Incremental devices provide position change information only, so the actual position (0-360°) is unknown at startup. A once-per-rev index/marker signal defines the zero position or null of the device. It can be detected during a homing routine if needed.
Incremental sensors are typically small, accurate and cost-effective. They provide essentially instantaneous position information with minimal latency.
Absolute devices provide the actual physical position within one revolution. Homing elimination is a major advantage as this process takes time and isn’t always possible depending on the physical limits of the application.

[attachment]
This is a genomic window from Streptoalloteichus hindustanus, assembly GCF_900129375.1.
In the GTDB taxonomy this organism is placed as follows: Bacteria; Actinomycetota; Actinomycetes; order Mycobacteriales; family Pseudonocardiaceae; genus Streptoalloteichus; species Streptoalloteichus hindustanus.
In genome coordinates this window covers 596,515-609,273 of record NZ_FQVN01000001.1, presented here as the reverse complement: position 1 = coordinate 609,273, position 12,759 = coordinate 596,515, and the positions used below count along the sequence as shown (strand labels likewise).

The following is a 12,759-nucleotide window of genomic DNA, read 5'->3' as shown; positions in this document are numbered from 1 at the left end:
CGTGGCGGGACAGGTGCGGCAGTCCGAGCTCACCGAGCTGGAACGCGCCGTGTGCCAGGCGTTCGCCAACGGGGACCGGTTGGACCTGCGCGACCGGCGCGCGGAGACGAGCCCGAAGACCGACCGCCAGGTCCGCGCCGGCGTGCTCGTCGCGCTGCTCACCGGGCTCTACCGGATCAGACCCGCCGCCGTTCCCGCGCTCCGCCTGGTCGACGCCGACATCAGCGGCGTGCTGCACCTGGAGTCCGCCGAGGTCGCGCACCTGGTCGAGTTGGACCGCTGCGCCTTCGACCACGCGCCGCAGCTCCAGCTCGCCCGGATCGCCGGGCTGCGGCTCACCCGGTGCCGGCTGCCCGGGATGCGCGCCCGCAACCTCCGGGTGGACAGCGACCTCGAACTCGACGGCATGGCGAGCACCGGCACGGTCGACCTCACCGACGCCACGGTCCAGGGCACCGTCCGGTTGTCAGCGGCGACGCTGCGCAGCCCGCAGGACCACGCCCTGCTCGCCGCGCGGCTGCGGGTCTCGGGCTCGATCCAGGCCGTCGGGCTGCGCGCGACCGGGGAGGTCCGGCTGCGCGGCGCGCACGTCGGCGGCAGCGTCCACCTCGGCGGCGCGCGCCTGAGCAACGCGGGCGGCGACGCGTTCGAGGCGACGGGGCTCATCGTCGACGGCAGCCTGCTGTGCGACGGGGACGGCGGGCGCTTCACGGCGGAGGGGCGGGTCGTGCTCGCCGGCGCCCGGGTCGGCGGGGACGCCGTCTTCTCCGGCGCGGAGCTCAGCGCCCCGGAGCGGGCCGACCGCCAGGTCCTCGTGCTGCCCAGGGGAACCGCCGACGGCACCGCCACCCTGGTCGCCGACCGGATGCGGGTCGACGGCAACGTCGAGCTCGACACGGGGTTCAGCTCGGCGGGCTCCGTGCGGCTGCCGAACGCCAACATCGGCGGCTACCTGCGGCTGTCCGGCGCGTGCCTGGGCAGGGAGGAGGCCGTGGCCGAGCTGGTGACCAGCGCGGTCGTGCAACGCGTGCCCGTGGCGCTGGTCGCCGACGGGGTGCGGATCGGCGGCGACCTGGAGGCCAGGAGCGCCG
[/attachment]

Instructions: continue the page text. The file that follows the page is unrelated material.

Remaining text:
Absolute sensors are usually bigger and more expensive than incremental devices. Data processing of multiple tracks and serial transmission can increase the latency of position reading. Absolute sensors are available in a wide variety of interfaces including analog (voltage, current), SSI, BiSS, CANopen, J1939 and many Ethernet based protocols.
Rotary, multi-turn devices provide actual position over multiple revolutions. Homing can be eliminated. Multi-turn devices incorporate internal gearing, a battery backup or a self-generated pulse counter such as a Weigand Wire.